Sustainability key for city manager (column)
London Community News
Is ambition a character flaw in a senior civil servant?
If, like me, you are drawn to those who strive to get ahead and do so strategically, then the new city manager of London is our kind of people.
Art Zuidema describes himself as a guy who “always sees the glass as being half full as opposed to half empty.” And a guy who, realizing the opportunity to really accomplish things was being at the top of his profession, went back to university to add two more degrees to complement one in law.
In an interview at the end of his first week on the job, Mr. Zuidema used the word “opportunity” no less than 12 times to explain why he’d left a secure job with the City of Hamilton to take up the troubled leadership of London’s civic administration.
“When the London opportunity came around – I like London because it’s not Toronto; I’m a small town boy, I grew up in Whitby, so London is more in keeping with the size parameters that I’m comfortable with, I’ve studied here, it’s a beautiful city, it’s a full community, it has industry, it has government, it has wonderful places to live – so the opportunity for me to come to London was just, quite frankly, a home run.”
The opportunity London offers in particular is a chance to run the whole show. Mr. Zuidema spent 21 years working for Hamilton, most recently as its director of corporate initiatives. Over the years he’s worked closely with the city manager.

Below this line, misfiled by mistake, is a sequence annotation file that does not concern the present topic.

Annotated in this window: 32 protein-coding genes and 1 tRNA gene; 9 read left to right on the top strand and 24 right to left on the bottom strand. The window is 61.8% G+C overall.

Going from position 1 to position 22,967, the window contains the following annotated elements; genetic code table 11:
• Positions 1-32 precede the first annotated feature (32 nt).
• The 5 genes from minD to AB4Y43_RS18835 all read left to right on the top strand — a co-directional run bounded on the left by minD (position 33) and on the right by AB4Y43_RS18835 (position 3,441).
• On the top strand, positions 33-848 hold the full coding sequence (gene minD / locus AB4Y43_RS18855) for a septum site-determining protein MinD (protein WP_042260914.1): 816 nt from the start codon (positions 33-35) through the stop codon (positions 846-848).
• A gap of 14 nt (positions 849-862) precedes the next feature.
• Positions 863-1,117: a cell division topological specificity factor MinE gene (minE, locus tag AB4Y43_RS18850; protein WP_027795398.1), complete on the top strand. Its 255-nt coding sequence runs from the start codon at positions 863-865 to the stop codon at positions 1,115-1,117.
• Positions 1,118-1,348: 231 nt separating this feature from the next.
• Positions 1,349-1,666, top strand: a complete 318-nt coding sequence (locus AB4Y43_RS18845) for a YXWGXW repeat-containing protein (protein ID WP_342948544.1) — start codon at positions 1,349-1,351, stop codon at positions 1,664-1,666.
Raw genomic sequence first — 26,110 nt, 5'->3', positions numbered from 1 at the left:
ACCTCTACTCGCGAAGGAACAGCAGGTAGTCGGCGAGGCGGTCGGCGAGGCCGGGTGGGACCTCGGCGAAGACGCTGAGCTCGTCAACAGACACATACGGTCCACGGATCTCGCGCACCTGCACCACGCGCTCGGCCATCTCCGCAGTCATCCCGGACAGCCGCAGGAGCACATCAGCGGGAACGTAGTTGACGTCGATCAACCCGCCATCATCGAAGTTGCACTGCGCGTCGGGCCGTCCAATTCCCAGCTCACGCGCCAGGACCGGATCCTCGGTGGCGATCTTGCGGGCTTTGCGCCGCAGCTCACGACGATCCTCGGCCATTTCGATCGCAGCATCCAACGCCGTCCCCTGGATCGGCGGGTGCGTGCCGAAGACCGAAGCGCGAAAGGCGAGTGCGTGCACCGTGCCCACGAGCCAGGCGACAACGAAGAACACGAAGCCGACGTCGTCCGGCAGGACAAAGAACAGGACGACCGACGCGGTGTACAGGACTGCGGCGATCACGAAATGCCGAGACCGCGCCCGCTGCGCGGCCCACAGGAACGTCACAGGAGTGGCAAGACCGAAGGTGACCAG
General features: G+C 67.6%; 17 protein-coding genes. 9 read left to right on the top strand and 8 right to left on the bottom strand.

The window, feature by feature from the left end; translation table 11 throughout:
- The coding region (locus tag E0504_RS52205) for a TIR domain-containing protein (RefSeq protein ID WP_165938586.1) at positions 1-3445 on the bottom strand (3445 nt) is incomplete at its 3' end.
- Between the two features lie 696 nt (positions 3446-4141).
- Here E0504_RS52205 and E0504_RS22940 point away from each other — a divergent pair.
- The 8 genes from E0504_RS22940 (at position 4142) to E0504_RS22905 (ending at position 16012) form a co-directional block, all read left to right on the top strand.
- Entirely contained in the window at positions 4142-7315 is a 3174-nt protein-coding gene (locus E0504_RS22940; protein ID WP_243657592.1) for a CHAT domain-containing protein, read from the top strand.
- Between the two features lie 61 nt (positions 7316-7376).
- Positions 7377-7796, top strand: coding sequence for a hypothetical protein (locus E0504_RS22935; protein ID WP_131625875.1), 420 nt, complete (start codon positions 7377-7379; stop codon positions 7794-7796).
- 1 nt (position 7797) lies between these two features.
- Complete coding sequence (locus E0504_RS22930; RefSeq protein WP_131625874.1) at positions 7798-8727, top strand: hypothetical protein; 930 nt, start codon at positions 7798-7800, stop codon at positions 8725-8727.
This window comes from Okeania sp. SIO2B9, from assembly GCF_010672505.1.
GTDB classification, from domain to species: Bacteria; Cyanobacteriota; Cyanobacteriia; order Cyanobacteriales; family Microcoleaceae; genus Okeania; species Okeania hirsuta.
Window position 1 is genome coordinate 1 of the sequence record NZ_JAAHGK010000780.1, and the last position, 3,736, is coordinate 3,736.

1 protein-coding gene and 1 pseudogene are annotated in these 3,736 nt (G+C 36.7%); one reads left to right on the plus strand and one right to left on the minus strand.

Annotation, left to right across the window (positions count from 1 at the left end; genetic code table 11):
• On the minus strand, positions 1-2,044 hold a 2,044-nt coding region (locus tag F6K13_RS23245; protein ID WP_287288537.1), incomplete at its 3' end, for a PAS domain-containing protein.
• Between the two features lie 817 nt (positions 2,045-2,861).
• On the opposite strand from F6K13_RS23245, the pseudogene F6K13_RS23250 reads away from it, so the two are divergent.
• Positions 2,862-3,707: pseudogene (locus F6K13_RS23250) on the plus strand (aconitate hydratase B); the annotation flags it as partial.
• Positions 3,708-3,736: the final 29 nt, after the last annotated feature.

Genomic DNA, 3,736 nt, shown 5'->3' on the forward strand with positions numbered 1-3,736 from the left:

“I saw the possibilities in terms of working on the staff side and the political side so I made it a goal that I wanted to try in my career to work towards the possibility of being in the city manager’s position,” he said.
Well after volunteer experience with the hospital board and Habitat for Humanity in Hamilton, “I came to the realization that charities have the greatest impact when they work with government. I thought I can have more of an impact in government at a higher level.
“Government has a much wider realm of leaders and ability to stimulate . . . and to get other organizations to tipping points that can result in (forward) movement.”
Although his long Hamilton experience has obviously shaped his view of civic government, Mr. Zuidema says he has an open mind about a critical London issue – zero tax increase.
For him, though, the issue is accomplishments that are sustainable, not simply attainable. To illustrate he offers the example of losing 20 pounds of extra weight.
“If I lost an arm I might lose 20 pounds quickly, but losing an arm for me long-term is not going to be a good thing. Instead, maybe I need a program where I start thinking about what I’m eating.”
So in his view, that’s how city council, working with the administration, needs to approach its budget.
“There will come a time when the cupboard is bare and then council will have to make a policy decision,” he says. “We can get to whatever target they want. The question is, council needs to be informed what it looks like to get to that target and is what it looks like acceptable to them?”
Philip McLeod is a longtime London journalist who writes a regular blog on civic affairs. Email firstname.lastname@example.org.